On December 11, 2020, the Senate passed anti-money laundering (AML) legislation that was passed earlier in the week by the House of Representatives. As enactment appears highly likely, the AML legislation will create significant transparency compliance obligations for many businesses and investors and will expand the scope of businesses subject to registration requirements as “money services businesses” (MSBs).
In particular, corporations and limited liability companies will be required to disclose to the Treasury Department’s Financial Crimes Enforcement Network (FinCEN) the names and certain identifying information for individuals who exercise control over the business and those who own 25 percent or more of the business.
Further, the definition of a “money transmitter”—one of several categories of FinCEN-regulated MSBs—now will explicitly include the transmission of “value that substitute[s] for currency or funds.” The transmission of digital currency accordingly will be more clearly covered by AML regulatory requirements, including registration requirements. As value transfer mechanisms have migrated online (consider, e.g., the broad array of online payment service providers, gaming companies with in-game currencies, e-commerce companies offering gift cards and other stored value, etc.), regulation of MSBs has become an increasingly prominent feature of the U.S. regulatory environment.
An additional, targeted measure of the new legislation concerns the art market. Further aligning U.S. anti-money laundering rules with steps already taken by other countries—and illustrating how regulation of “financial institutions” often reaches businesses that do not consider themselves subject to such regulations—the legislation expressly expands the definition of a financial institution to those engaged in the trade of antiquities. Antiquities dealers can look forward to obligations to comply with AML regulations. Further, the legislation calls on the Treasury Department to study money laundering risks posed by the art trade, portending possible further expansion of the “financial institution” definition.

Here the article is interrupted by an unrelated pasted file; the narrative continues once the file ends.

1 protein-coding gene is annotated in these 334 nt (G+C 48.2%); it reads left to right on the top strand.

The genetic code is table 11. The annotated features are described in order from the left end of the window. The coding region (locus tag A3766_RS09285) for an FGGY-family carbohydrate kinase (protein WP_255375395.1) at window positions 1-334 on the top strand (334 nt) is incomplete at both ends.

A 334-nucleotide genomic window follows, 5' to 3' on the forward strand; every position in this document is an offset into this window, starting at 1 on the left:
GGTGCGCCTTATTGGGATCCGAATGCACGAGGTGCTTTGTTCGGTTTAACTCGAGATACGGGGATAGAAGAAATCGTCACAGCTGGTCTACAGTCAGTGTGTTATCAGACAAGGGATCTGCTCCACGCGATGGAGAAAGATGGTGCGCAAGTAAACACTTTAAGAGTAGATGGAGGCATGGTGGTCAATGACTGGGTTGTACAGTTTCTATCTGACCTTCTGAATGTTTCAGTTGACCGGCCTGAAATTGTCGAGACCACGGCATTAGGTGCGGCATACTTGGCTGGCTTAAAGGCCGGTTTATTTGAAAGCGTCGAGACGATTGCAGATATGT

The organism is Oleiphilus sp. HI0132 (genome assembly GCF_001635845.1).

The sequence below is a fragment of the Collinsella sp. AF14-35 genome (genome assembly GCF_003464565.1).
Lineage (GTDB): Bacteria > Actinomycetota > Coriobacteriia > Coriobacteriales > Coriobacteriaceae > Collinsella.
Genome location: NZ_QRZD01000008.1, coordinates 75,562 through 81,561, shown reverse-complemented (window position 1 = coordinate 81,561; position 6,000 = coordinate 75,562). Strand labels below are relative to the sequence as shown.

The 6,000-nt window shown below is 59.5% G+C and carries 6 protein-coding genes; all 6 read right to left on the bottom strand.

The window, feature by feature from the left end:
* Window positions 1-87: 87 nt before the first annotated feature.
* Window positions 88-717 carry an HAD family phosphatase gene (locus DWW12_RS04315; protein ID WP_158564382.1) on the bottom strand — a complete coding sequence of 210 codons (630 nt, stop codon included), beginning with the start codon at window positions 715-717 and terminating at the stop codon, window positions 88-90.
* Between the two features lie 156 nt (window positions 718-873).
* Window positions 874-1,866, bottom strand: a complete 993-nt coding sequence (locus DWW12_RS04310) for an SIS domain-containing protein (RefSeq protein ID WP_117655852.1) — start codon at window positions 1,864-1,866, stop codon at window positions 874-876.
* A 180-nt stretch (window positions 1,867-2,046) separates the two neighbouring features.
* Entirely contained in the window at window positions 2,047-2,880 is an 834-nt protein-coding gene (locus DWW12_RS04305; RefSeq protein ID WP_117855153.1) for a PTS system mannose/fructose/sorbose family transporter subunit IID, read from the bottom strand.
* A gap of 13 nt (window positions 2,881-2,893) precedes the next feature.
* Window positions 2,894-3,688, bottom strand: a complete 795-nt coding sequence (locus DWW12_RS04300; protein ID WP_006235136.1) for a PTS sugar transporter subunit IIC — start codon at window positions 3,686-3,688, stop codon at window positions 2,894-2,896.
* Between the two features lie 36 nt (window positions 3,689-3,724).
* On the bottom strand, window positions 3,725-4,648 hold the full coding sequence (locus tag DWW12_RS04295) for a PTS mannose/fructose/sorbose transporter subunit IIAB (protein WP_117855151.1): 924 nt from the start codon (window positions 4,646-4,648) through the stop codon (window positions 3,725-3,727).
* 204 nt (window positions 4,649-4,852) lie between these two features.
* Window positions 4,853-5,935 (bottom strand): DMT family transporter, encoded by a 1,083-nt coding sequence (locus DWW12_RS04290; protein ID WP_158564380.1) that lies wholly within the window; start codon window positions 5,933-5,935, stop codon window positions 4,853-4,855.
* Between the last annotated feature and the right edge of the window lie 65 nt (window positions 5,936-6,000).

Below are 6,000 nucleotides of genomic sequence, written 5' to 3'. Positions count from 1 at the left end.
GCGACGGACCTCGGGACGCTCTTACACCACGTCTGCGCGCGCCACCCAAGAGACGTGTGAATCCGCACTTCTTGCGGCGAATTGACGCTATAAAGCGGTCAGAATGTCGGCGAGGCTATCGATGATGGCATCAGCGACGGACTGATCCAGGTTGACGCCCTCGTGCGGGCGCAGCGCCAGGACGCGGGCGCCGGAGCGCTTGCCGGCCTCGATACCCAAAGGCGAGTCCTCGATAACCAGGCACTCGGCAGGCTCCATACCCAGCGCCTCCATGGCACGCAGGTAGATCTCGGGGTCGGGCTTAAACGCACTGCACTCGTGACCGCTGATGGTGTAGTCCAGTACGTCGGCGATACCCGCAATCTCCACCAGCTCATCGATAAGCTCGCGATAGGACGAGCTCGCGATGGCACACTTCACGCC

The legislation, sometimes referenced as the ILLICIT CASH Act in the Senate and Corporate Transparency Act in the House, is part of the broader National Defense Authorization Act (NDAA), enactment of which is a practical necessity for the U.S. Department of Defense. Congressional maneuvering that resulted in the inclusion of the AML legislation as part of the NDAA effectively secured passage for the AML legislation. President Trump has, however, threatened a veto because of objections to other portions of the NDAA. Enactment accordingly is not yet 100 percent certain, but veto-proof majorities in the House and Senate passed the legislation, so enactment appears highly likely—if President Trump does veto the NDAA but the current large majorities in the House and Senate remain in favor of the legislation, then a veto override would occur.
Versions of the AML legislation have been promoted for years by law enforcement and other interest groups favoring corporate transparency. These groups often have argued that the United States ranks poorly internationally for its non-transparency in the area of corporate and LLC registration, often making it difficult for law enforcement officials to trace money flows to individuals. The legislation occasionally has been opposed by a broad array of industry groups and privacy advocates.
As with many new laws requiring compliance measures, details will be established in regulations that may take many months to implement. In this case, that implementation task will fall primarily to FinCEN, which long has been a primary AML regulator for financial institutions and now is poised to become a more substantial regulator for a broader array of businesses.